One last thing, however: it's not clear to me why David Malone, as he is known in this first mystery, changes his name to David Loogan by the time we get to mystery #2. It wasn't as if he became that notorious as a result of these murders. In fact, from the standpoint of the law, the murders were never resolved and David was certainly never implicated. So when he moves from Rome, New York, to Ann Arbor, Michigan, why does he feel the need to change his name? Is that explained in "Bad Things Happen"? ...more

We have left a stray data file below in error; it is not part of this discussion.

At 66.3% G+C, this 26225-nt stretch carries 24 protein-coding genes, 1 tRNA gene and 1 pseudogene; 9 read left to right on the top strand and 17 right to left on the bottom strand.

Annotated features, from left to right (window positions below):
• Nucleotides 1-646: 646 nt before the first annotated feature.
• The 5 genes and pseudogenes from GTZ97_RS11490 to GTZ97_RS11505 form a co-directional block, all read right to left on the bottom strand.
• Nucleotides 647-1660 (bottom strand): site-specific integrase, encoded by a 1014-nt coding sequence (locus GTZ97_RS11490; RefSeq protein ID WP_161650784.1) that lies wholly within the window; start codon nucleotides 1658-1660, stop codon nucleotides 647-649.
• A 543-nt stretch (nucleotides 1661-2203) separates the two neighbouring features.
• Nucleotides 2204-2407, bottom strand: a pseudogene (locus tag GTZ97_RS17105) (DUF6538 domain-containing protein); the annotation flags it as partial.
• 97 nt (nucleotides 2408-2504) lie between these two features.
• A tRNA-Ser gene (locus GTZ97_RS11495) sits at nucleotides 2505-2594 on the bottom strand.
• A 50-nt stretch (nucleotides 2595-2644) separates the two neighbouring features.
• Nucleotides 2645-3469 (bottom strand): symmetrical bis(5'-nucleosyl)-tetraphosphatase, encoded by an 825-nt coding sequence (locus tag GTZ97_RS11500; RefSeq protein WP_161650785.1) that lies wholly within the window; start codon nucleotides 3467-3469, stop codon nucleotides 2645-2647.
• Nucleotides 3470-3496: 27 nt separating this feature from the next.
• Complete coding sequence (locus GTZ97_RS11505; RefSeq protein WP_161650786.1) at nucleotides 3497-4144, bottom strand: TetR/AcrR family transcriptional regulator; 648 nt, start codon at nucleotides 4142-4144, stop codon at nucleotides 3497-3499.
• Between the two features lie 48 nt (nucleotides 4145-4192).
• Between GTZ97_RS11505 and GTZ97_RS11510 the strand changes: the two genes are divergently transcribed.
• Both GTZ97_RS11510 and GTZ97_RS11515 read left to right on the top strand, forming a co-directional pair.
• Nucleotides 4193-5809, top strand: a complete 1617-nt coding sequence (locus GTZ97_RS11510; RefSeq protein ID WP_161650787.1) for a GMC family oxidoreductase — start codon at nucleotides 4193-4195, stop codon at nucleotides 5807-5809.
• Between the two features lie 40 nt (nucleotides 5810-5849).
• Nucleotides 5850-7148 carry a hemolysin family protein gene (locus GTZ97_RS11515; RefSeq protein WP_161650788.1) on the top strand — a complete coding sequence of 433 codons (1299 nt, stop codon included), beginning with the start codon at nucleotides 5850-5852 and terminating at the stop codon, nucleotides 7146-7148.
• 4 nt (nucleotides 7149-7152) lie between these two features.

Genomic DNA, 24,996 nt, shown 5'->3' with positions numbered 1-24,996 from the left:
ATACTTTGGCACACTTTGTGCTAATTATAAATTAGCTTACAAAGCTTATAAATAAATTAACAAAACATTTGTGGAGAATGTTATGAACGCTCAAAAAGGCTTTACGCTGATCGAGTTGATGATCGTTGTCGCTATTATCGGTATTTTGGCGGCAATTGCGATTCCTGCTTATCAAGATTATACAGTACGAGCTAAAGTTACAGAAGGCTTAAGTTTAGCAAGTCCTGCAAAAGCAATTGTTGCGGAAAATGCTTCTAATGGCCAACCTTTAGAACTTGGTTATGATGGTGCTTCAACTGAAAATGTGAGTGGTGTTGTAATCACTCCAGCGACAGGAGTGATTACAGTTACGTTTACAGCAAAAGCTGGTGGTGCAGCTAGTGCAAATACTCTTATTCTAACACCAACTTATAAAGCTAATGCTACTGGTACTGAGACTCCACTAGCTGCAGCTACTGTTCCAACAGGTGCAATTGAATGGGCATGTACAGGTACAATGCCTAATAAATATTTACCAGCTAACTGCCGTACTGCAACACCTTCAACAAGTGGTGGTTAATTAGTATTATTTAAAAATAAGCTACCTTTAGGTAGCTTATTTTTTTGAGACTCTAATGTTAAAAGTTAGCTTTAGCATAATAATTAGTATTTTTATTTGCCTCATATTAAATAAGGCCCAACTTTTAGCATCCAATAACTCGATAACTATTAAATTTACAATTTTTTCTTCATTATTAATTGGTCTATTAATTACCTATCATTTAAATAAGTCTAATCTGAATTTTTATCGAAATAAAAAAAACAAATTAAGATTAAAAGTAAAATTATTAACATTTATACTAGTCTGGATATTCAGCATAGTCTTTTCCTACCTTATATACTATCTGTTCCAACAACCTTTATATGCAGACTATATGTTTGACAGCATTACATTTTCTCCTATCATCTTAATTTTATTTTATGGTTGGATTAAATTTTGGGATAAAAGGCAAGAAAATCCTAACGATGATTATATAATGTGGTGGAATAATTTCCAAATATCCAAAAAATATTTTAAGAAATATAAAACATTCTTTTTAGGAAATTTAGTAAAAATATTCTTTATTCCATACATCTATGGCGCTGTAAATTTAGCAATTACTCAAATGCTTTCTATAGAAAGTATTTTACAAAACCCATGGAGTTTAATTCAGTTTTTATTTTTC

**spoiler alert** I am not a fan (to say the least) of horror, and had this book had the name "Stephen King" or "Dean Koontz" on the cover, I would ne**spoiler alert** I am not a fan (to say the least) of horror, and had this book had the name "Stephen King" or "Dean Koontz" on the cover, I would never have picked it out. However, it was by an unknown author, the opening was well written, and I liked the fact that there was a historical slant and an old inn that was being renovated. The evocative first chapter, as our protagonist takes his dog for a walk in the primeval forest, persuaded me to give it a try, despite their chilling discovery of an newly slaughtered animal carcass that seemed an omen of bad things to come. And I'm very glad I did, despite the fact that the book ultimately got quite scary. For one thing, the characters of the family were well drawn, all of them with back stories and relationships to each other that gave the story a richness and depth I don't think of horror as possessing. The disturbing signs built up slowly and gradually, so that, unlike some of the reviewers, I had no difficulty in understanding why they stayed instead of hightailing it out of there. Most of us are able to rationalize away facts that are at deviance with what we want to believe. A husband who has sunk all his money into a new enterprise, and has on his hands a delicate wife who desperately wants to believe in this new beginning, might well conceal disturbing facts on the grounds that they are "probably nothing." While they were many times when I wanted to say to the husband and to the wife, "Talk to each other! Pool your knowledge! Discuss what should be done honestly!" I can really see how this perfect storm of circumstances held them back from doing so. At first I liked Ben, the husband, and had little sympathy for his high strung wife. But Duffy cleverly switches points of view so that we see Caroline's perspective as well, and then the balance is somewhat restored. Charlie, the son, comes across as odd, but as time goes forward we are introduced to his feelings as well, – particularly to the fact that the trauma of being locked in a closet by bullies back in his Manhattan school for 24 hours had an effect nobody realized – and this justifies much of his behavior. In other words, Duffy pays careful attention to making his characters act consistently and realistically, and it makes it easier to follow along, and even agree, with their decisions. There are also letters from a woman during the Revolutionary war sprinkled throughout the book, letters that ultimately lead to the gruesome revelation of why the townspeople in this tiny backwoods have evolved into the monsters they are today. Fortunately, the revelation has nothing supernatural about it; you can imagine, with a bit of a leap, the psychological trauma that might cause it. I also like the fact that the ‘original’ trauma to the town was not what I had expected: cannibalism in the face of extreme hunger had been my bet. Having that jolt of surprise as I discovered it was something more unexpected was a nice bonus; ever since my days of reading Agatha Christie, when I could reliably count on that little start of surprise at discovering the true murderer, I have enjoyed being ‘fooled.’ And there were several more clever twists that I saluted. However, four instead of five stars because there were a few things that weren't properly explained, at least as far as I know. So long as this author doesn't get any bloodier or scarier than this, I think I will enjoy reading him in the future. Especially if there is history or old architecture involved. ...more